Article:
The thickest layers of global smog caused by traffic, industry, and natural minerals, among other factors are found over the world's megacities. But getting an accurate measurement of pollution is no easy task. On-the-ground monitoring stations do not always provide the most accurate picture monitoring stations depend heavily on local positioning and some cities put stations in urban centers, while others build on the edge of a city.
Now Prof. Pinhas Alpert of Tel Aviv University's Department of Geophysics and Planetary Sciences and head of the Porter School of Environmental Studies, with graduate student Olga Shvainshteinand and Dr. Pavel Kishcha, is turning to three of NASA's high-tech satellites for a comprehensive view of pollutants in the atmosphere. Using eight years' worth of data collected by the satellites, the researchers tracked pollution trends for 189 megacities metropolitan hotspots where the population exceeds 2 million. 58 of these megacities, including New York City, Tokyo, and Mumbai, have populations that exceed 5 million.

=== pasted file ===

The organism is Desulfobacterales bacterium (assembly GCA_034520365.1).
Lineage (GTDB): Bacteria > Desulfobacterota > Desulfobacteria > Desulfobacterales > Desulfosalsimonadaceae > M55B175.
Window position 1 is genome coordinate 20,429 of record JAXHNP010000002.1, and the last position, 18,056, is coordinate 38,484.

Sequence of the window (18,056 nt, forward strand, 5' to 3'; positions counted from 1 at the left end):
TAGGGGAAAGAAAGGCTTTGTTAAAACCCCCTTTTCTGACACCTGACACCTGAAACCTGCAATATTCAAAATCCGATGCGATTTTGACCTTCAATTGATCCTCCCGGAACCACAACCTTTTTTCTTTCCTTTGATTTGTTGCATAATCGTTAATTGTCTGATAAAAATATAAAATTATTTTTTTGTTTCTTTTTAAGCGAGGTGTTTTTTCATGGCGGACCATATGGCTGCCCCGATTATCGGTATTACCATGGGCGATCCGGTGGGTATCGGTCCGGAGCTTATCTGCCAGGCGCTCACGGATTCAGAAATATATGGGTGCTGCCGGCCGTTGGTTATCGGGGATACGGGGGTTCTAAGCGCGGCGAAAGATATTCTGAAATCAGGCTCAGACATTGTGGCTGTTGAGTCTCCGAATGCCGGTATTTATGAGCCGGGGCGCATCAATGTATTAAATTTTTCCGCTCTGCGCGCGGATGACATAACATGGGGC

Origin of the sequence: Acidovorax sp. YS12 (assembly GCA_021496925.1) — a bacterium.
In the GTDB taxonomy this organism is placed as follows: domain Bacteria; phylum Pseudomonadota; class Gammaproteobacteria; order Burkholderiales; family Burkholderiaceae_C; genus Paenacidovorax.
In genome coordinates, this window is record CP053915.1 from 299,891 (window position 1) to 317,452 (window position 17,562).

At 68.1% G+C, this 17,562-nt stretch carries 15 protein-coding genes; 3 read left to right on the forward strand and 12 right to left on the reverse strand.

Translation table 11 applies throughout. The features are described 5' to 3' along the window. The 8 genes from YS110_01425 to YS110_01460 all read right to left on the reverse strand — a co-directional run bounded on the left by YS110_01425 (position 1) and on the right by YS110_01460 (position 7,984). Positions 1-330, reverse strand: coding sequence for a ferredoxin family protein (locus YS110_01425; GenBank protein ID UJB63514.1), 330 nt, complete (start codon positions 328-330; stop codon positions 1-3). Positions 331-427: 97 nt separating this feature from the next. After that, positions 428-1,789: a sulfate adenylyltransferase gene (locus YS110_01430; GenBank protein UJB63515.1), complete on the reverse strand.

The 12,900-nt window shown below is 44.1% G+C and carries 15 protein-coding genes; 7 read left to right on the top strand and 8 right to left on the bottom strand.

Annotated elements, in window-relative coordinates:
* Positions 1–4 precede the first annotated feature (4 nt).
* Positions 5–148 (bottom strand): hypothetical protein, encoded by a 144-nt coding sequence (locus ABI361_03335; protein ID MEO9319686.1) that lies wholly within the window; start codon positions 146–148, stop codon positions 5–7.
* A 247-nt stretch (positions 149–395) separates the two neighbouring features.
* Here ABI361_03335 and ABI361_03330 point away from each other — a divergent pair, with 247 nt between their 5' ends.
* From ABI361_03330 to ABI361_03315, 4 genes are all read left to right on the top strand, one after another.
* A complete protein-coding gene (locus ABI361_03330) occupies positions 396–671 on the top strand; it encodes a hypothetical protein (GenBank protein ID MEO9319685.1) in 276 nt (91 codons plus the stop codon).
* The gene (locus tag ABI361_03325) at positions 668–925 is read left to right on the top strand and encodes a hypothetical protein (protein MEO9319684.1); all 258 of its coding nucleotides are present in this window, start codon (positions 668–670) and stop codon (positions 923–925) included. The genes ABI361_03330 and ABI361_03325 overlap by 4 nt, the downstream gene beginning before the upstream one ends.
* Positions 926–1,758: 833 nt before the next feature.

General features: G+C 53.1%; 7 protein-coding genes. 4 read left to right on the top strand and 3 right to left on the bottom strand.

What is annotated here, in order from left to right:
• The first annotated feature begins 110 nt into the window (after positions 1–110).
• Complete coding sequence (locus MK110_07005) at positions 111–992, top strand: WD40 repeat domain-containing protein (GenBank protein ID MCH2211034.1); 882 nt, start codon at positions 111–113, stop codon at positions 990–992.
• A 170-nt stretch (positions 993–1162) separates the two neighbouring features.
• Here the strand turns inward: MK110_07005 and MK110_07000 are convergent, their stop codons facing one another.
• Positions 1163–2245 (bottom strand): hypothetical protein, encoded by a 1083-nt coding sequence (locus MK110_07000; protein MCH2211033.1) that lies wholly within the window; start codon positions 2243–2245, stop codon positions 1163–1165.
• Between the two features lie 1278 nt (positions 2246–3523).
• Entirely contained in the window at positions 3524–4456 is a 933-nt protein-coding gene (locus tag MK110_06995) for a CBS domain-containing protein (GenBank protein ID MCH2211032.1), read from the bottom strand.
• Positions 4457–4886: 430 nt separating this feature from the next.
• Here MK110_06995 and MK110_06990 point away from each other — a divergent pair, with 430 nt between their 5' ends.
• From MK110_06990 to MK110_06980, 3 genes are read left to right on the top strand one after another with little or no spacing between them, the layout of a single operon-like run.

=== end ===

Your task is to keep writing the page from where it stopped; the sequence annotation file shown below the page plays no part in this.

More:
Their method, published in the American Journal of Climate Change, is the first to provide standardized global testing of pollution levels. Beyond uncovering reliable data about pollution trends, Prof. Alpert believes that this monitoring method will also hold countries accountable for their emissions and encourage more environmentally friendly practices.
A "three judge" panel
The smog which often covers megacities is actually a thick atmospheric layer several hundred meters above the Earth's surface, comprised of particles of pollutants. It's an environmental hazard and a severe health risk for those living below, who breathe in the particulates.
To accurately analyse the level of pollution over each megacity, the researchers used data gathered by three aerosol-monitoring satellites, called MODIS-Terra, MODIS-Aqua, and MISR, which NASA launched from 2000 thr
|Contact: George Hunka|
American Friends of Tel Aviv University